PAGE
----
But in a corner of my heart, I do appreciate the sweet potato. I’m grateful that my parents had sweet potatoes to serve us. And maybe one day – say in another ten years or so — I’ll overcome my negative feelings and see what it’s like to eat a luxurious sweet potato side dish – perhaps topped with marshmallows!

Esther Ngumbi is a researcher at the University of Illinois and a New Voices Fellow at the Aspen Institute.

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Who Doesn’t Like Sweet Potatoes? This Kenyan Researcher, For One

Westlake Legal Group sweet-potato-illo-final-joy_wide-a8eb6d007feec063f88137770790714c6c8e7bb8-s1100-c15 Who Doesn't Like Sweet Potatoes? This Kenyan Researcher, For One
Joy Ho/NPR
Westlake Legal Group  Who Doesn't Like Sweet Potatoes? This Kenyan Researcher, For One

Joy Ho/NPR

Growing up in the 1980s and early ’90s on the Kenyan Coast, I did not have the privilege to choose the foods I could eat. Rather, my parents would serve my siblings and me the food that was in season or that had survived the scorching sun, insect pests and plant diseases — harvested from their farm or purchased at the market.

Most of the time, these food crops included cassava, pumpkin, the “boko boko” banana — and sweet potatoes. Plenty of sweet potatoes.

Sweet potatoes as well as pumpkins and cassava were the go-to breakfast, lunch and dinner food. They were the everyday food whether we liked it or not. Of course, there was only one way they were cooked — and that was by boiling.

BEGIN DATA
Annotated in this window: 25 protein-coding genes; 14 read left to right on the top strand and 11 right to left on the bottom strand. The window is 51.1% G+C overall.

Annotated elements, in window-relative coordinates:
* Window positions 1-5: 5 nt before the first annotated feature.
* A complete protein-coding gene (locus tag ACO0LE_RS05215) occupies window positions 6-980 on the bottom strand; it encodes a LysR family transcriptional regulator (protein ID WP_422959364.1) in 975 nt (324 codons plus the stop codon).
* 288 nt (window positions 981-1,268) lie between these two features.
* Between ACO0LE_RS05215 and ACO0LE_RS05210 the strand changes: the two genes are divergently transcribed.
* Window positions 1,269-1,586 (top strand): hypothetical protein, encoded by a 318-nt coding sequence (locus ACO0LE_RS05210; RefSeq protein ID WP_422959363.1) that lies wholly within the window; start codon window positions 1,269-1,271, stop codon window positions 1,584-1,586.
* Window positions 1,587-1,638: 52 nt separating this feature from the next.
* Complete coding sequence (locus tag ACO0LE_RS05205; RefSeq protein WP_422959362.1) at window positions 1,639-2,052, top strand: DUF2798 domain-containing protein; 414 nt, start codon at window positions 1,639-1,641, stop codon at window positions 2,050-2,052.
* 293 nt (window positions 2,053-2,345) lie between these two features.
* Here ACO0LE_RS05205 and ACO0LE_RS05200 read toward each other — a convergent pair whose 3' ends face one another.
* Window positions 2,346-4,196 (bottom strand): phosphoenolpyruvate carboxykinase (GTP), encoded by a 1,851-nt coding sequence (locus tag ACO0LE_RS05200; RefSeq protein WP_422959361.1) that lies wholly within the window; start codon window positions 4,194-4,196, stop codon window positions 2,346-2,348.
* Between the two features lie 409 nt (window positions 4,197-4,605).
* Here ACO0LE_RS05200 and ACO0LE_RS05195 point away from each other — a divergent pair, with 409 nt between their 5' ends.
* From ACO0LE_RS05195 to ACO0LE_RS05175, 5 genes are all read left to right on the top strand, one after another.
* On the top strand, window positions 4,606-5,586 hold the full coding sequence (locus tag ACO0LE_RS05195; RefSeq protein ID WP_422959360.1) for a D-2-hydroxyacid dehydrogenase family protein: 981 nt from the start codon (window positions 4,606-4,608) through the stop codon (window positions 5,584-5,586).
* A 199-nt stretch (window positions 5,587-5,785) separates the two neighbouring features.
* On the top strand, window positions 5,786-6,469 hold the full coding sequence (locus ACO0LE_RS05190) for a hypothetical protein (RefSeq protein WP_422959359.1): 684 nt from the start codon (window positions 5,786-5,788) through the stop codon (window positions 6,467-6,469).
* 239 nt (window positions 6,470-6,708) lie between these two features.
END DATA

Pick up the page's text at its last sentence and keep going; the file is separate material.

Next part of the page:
Day in and day out, we would consume these foods. Ultimately, it got to a point where we could not take sweet potatoes and cassava anymore. And yes, there were times we chose to go hungry rather than eat sweet potatoes. That’s right: We children would rather skip lunch and dinner and go hungry than eat the same old sweet potatoes and cassava.

These experiences with sweet potatoes and cassava while growing up made me hate these foods as an adult. And I am not alone. Many of my family members, including my brother and three sisters, do not love sweet potatoes and cassava at all. As a matter of fact, after we grew up, our parents stopped growing them. No one — and I mean no one — had any more appetite for these root vegetables.

My hate for sweet potatoes is still active today. I know it is many people’s favorite food, especially during Thanksgiving, but as for me, I still say NO to sweet potatoes. They remind me of what it’s like to grow up without a balanced diet, without being able to choose what kind of food you’d like to eat each day.

But in a corner of my heart, I do appreciate the sweet potato. I’m grateful that my parents had sweet potatoes to serve us. And maybe one day – say, in another 10 years or so — I’ll overcome my negative feelings and see what it’s like to eat a luxurious sweet potato side dish – perhaps topped with marshmallows!

Esther Ngumbi is a researcher at the University of Illinois and a New Voices Fellow at the Aspen Institute.

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Girl Scouts say girls don’t ‘owe anyone a hug’ in post about consent, physical affection

The Girl Scouts is reminding its members they don’t “owe anyone a hug” ahead of the holiday season — declaring it could give impressionable children “the wrong idea about consent and physical affection.”